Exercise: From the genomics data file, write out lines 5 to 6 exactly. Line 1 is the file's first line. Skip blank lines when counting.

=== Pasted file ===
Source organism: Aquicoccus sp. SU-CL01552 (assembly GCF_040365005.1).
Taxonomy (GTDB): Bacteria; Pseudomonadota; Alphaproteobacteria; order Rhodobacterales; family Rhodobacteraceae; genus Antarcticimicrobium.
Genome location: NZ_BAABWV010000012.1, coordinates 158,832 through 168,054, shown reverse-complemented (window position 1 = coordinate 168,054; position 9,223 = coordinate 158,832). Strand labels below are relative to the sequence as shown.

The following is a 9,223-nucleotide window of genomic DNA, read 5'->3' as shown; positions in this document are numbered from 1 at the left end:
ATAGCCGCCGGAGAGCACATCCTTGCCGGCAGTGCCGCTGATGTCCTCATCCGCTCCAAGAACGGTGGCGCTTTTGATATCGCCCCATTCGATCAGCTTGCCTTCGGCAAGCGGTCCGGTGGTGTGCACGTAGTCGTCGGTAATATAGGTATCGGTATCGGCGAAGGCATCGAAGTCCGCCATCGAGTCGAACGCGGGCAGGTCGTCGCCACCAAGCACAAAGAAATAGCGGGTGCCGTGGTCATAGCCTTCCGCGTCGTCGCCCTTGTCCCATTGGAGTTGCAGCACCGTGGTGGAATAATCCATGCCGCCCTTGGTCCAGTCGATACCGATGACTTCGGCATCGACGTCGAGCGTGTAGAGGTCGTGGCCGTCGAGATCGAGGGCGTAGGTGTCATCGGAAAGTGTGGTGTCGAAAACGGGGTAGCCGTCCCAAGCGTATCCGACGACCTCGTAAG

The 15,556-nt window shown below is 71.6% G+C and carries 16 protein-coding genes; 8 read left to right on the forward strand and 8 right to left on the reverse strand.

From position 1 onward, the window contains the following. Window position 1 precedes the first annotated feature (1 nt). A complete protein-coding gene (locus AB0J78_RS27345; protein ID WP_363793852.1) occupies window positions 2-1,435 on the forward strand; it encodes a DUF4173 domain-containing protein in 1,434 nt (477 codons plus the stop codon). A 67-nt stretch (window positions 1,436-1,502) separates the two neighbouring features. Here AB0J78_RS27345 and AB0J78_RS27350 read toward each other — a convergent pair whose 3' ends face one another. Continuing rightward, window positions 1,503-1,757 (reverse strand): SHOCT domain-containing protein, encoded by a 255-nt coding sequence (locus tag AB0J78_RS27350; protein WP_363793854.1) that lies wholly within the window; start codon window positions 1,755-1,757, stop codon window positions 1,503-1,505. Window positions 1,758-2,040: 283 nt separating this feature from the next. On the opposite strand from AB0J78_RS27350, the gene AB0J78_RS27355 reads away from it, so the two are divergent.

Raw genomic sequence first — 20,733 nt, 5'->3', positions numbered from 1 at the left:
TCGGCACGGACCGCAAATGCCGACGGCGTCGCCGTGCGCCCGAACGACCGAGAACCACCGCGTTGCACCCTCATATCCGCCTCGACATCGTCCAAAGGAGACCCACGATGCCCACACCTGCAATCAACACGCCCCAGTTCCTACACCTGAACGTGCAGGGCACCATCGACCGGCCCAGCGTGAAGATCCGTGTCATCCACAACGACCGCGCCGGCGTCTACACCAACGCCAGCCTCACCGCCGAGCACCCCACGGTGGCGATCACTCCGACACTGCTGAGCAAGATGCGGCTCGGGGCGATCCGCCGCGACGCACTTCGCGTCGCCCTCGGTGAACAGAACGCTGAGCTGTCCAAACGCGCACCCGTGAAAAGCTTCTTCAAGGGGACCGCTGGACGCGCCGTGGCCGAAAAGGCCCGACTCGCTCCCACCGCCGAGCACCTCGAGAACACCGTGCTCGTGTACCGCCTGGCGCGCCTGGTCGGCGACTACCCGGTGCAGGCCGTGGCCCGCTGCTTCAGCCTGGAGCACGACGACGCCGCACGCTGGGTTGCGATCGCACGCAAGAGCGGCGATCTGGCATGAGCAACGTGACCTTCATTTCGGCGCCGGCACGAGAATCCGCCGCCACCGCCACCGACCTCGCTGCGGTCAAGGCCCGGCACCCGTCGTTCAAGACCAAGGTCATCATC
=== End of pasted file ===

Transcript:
ATAGCCGCCGGAGAGCACATCCTTGCCGGCAGTGCCGCTGATGTCCTCATCCGCTCCAAGAACGGTGGCGCTTTTGATATCGCCCCATTCGATCAGCTTGCCTTCGGCAAGCGGTCCGGTGGTGTGCACGTAGTCGTCGGTAATATAGGTATCGGTATCGGCGAAGGCATCGAAGTCCGCCATCGAGTCGAACGCGGGCAGGTCGTCGCCACCAAGCACAAAGAAATAGCGGGTGCCGTGGTCATAGCCTTCCGCGTCGTCGCCCTTGTCCCATTGGAGTTGCAGCACCGTGGTGGAATAATCCATGCCGCCCTTGGTCCAGTCGATACCGATGACTTCGGCATCGACGTCGAGCGTGTAGAGGTCGTGGCCGTCGAGATCGAGGGCGTAGGTGTCATCGGAAAGTGTGGTGTCGAAAACGGGGTAGCCGTCCCAAGCGTATCCGACGACCTCGTAAG

The 15,556-nt window shown below is 71.6% G+C and carries 16 protein-coding genes; 8 read left to right on the forward strand and 8 right to left on the reverse strand.